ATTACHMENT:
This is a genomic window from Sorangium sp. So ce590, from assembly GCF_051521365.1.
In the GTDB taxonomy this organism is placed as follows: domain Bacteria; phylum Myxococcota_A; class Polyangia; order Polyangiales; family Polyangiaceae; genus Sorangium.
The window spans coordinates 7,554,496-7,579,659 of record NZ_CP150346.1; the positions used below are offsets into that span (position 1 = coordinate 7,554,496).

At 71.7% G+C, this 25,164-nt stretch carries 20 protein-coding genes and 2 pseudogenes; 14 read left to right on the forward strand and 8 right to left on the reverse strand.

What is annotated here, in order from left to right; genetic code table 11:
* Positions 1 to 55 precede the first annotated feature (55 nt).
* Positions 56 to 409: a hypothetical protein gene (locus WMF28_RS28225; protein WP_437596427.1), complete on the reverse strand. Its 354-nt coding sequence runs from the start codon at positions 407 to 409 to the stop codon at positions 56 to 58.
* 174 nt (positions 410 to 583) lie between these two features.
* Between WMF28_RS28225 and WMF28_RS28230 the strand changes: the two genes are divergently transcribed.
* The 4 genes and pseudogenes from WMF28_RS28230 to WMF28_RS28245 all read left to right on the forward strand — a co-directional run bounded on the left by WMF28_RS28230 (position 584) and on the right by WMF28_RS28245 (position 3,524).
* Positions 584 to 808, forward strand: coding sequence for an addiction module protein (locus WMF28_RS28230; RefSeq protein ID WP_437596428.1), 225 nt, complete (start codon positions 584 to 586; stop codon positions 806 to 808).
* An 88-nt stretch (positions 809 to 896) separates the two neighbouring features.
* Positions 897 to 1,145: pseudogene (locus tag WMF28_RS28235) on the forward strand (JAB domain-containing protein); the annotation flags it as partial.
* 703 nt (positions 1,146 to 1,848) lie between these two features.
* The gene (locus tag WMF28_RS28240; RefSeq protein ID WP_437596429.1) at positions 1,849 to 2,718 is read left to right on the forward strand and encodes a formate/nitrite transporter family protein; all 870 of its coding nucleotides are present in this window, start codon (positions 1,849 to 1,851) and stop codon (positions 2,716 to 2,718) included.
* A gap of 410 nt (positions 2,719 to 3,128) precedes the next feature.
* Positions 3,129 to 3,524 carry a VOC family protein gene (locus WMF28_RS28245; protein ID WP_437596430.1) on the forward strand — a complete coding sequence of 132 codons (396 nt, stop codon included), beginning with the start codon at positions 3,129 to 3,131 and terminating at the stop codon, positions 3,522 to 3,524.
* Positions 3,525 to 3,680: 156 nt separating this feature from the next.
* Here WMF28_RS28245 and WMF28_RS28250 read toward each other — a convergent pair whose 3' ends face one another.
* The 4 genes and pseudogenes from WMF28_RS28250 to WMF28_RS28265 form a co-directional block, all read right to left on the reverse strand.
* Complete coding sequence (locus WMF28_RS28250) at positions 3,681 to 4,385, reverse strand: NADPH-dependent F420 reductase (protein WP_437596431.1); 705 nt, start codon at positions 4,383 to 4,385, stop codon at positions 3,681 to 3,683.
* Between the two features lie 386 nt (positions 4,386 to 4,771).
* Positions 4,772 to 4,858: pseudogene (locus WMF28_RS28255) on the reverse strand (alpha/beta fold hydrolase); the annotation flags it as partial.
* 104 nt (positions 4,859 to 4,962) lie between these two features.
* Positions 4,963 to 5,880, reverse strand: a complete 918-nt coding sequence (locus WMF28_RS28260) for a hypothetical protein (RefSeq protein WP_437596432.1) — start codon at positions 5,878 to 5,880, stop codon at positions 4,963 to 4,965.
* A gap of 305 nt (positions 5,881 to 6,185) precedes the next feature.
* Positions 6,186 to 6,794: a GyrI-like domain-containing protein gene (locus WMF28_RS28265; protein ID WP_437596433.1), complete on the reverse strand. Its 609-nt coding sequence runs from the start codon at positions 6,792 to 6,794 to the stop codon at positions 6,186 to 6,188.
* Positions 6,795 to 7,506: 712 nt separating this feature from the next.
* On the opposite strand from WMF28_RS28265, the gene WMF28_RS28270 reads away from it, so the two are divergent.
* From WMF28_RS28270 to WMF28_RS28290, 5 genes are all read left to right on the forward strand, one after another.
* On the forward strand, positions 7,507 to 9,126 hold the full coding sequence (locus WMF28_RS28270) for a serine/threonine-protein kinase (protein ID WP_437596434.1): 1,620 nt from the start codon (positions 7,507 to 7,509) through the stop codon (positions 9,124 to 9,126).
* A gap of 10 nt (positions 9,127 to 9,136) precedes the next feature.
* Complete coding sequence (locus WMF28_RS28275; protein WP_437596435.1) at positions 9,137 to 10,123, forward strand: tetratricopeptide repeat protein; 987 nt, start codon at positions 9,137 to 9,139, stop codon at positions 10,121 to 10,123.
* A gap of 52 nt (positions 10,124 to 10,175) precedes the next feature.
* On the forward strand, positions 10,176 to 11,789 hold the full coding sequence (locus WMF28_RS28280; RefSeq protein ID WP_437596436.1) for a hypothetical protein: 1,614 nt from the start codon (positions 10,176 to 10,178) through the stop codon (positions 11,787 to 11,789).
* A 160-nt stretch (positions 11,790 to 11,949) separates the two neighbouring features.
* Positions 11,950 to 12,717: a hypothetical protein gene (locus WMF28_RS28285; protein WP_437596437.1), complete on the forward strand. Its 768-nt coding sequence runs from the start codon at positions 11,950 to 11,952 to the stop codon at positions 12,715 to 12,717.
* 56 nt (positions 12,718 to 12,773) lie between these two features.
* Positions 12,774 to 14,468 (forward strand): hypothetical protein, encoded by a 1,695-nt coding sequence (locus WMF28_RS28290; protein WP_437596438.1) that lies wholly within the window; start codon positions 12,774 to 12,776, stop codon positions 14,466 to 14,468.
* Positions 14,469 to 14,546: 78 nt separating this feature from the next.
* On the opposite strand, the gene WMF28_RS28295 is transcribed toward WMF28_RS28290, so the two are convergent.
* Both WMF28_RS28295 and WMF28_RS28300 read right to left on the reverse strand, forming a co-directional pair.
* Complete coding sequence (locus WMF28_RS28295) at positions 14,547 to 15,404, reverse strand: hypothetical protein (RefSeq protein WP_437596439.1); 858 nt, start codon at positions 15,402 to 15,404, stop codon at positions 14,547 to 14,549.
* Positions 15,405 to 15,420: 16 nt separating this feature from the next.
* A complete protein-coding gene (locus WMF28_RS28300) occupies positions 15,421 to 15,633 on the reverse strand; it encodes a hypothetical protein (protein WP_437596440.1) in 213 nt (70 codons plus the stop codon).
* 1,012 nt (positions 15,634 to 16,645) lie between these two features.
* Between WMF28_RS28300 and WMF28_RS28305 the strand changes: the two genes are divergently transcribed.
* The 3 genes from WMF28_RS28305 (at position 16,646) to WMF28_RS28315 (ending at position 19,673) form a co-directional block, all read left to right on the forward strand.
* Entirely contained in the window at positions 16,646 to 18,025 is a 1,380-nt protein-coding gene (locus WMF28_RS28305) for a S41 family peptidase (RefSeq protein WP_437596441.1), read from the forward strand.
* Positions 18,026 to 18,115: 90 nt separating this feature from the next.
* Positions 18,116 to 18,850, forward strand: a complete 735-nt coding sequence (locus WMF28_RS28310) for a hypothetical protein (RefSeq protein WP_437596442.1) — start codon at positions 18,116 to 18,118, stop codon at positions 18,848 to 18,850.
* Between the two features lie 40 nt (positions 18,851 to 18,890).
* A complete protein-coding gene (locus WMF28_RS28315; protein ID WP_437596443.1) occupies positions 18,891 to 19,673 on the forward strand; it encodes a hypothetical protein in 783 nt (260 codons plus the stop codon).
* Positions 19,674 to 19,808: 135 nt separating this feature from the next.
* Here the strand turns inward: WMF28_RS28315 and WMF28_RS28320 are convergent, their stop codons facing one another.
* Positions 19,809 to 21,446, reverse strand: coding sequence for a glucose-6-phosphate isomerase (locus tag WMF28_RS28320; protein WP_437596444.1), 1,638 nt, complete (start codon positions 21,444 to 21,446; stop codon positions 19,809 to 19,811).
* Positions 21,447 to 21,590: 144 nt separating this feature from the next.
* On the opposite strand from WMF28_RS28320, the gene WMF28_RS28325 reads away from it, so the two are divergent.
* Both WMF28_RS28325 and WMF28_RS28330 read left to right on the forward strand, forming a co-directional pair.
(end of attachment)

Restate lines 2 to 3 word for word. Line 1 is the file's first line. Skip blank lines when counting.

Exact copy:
In the GTDB taxonomy this organism is placed as follows: domain Bacteria; phylum Myxococcota_A; class Polyangia; order Polyangiales; family Polyangiaceae; genus Sorangium.
The window spans coordinates 7,554,496-7,579,659 of record NZ_CP150346.1; the positions used below are offsets into that span (position 1 = coordinate 7,554,496).